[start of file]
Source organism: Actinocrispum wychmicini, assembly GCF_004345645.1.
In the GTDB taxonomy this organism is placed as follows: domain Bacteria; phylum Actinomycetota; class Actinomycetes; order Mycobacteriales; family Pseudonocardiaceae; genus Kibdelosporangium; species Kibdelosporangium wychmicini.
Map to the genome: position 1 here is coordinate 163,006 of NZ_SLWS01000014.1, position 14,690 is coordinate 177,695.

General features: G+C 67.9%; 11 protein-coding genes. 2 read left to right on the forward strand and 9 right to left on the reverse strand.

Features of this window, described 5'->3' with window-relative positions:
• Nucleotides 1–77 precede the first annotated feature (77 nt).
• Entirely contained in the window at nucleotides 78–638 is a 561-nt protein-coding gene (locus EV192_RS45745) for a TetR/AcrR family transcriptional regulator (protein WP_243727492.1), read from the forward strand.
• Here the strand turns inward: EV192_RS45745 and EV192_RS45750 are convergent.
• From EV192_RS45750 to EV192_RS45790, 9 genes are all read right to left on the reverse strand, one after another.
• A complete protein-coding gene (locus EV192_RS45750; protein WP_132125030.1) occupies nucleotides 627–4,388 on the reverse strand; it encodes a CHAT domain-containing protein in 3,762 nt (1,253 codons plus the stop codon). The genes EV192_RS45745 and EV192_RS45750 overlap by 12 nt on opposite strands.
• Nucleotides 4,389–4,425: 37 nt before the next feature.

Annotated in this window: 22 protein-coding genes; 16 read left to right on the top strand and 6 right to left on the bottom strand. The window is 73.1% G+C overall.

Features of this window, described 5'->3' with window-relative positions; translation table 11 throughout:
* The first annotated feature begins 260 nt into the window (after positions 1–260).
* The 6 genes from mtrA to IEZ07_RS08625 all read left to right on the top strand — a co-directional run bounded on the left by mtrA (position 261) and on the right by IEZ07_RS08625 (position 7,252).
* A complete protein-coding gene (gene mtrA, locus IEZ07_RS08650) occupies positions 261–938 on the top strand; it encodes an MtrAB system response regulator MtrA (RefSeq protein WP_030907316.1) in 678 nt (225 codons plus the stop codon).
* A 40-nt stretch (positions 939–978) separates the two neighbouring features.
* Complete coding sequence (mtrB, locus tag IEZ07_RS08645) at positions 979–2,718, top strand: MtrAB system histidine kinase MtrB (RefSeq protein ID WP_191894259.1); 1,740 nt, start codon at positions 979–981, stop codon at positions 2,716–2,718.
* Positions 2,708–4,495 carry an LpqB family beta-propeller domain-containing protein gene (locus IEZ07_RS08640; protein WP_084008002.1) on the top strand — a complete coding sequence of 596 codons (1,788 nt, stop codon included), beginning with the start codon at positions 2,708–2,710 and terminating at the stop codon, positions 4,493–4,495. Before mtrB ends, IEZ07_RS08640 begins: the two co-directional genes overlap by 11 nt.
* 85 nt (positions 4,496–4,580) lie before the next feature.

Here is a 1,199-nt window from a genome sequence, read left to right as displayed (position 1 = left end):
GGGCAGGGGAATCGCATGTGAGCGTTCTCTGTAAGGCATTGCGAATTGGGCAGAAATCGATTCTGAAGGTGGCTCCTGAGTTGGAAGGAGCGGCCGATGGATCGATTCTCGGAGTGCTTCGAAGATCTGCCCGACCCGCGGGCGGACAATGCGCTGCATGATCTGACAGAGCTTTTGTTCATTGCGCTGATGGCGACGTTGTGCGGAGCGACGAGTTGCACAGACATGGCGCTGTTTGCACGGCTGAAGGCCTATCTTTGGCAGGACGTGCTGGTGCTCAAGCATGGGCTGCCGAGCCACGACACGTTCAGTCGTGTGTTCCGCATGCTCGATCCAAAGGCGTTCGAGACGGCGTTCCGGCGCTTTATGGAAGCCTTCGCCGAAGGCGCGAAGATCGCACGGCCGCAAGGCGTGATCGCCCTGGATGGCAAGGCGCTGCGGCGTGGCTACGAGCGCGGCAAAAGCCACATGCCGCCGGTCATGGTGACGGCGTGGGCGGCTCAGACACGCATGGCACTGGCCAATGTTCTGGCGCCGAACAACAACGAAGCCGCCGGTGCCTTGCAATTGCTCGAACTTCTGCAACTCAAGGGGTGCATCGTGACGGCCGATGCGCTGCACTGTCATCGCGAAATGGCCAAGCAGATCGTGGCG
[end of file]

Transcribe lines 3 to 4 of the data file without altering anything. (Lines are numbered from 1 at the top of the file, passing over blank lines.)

Map to the genome: position 1 here is coordinate 163,006 of NZ_SLWS01000014.1, position 14,690 is coordinate 177,695.

General features: G+C 67.9%; 11 protein-coding genes. 2 read left to right on the forward strand and 9 right to left on the reverse strand.